Fri, Dec 31, 2004 - Page 3 News List

Lin Hsin-yi a new premier? It's only 'wild speculation'

By Huang Tai-lin and Ko Shu-ling  /  STAFF REPORTERS

The Presidential Office yesterday dismissed media reports that the head of the semi-official Industrial Technology Research Institute (ITRI), Lin Hsin-yi (林信義), will replace Premier Yu Shyi-kun in the pending Cabinet reshuffle.

The Department of Public Affairs at the Presidential Office delivered the statement via text message to reporters. It stated that President Chen Shui-bian (陳水扁) had not finalized his lineup for the new Cabinet.

A local newspaper yesterday reported that Chen had chosen a new premier. The story said Yu would step down and be replaced by Lin.

The departmental statement asked that "wild speculation" over the matter cease.

Lin served as Yu's vice premier in the last Cabinet, and assumed the ITRI chairman's post in October.

Noted for expertise in economic affairs and hands-on experience in the private sector, Lin previously served as minister of economic affairs and chairman of the Council for Economic Planning and Development.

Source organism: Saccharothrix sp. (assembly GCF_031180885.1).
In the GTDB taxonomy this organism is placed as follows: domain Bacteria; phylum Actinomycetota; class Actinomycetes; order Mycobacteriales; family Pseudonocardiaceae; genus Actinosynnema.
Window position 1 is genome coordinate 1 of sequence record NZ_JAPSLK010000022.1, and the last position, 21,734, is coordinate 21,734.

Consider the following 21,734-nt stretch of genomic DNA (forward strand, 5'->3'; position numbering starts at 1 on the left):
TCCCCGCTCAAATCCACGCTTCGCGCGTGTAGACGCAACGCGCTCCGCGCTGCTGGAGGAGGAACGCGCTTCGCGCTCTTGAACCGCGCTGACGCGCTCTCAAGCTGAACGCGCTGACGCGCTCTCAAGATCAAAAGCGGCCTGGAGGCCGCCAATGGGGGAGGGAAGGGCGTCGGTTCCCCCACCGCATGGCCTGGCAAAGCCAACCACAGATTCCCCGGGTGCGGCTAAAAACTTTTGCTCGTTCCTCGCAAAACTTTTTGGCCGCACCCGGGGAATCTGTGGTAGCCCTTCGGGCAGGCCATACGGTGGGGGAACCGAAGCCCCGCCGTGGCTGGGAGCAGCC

Lin is currently serving as convenor of the president's eight-member economic advisory panel.

The Chinese Nationalist Party (KMT) and the People First Party (PFP) yesterday questioned the merit of Lin's contributions in office, arguing that it was on his watch as economics minister that Taiwan's economy "began to decline."

KMT spokesman Chang Jung-kung (張榮恭) said that if Lin was really Chen's choice for premier, it would only show that the DPP had no talent left to turn to.

Regarding speculation that he might succeed Chen, Yu yesterday said the move was not part of his career plan.

"Such a thought has never crossed my mind, nor have I made any plans to get the position," he said. "Before I lead the Executive Yuan in resigning in January, I'll continue in my post because the operations of the state cannot afford to stop for a single day."

Yu was speaking yesterday morning after attending the launch of a wind-power plant in Shihmen, Taipei County.

When asked for his thoughts on former vice premier Lin Hsin-i (林信義), Yu refused to comment.

"That's the constitutional duty of the president, and I believe all 23 million people of Taiwan will respect the final choice of the president," he said.

If he were to step down, Yu said he would not be upset because it was natural to bow out of the political arena.

He also said his meeting with Chen did not touch on such sensitive issues.

Chen also met yesterday with Kaohsiung Mayor Frank Hsieh (謝長廷) and Presidential Office Secretary-General Su Tseng-chang (蘇貞昌) at the Presidential Office.

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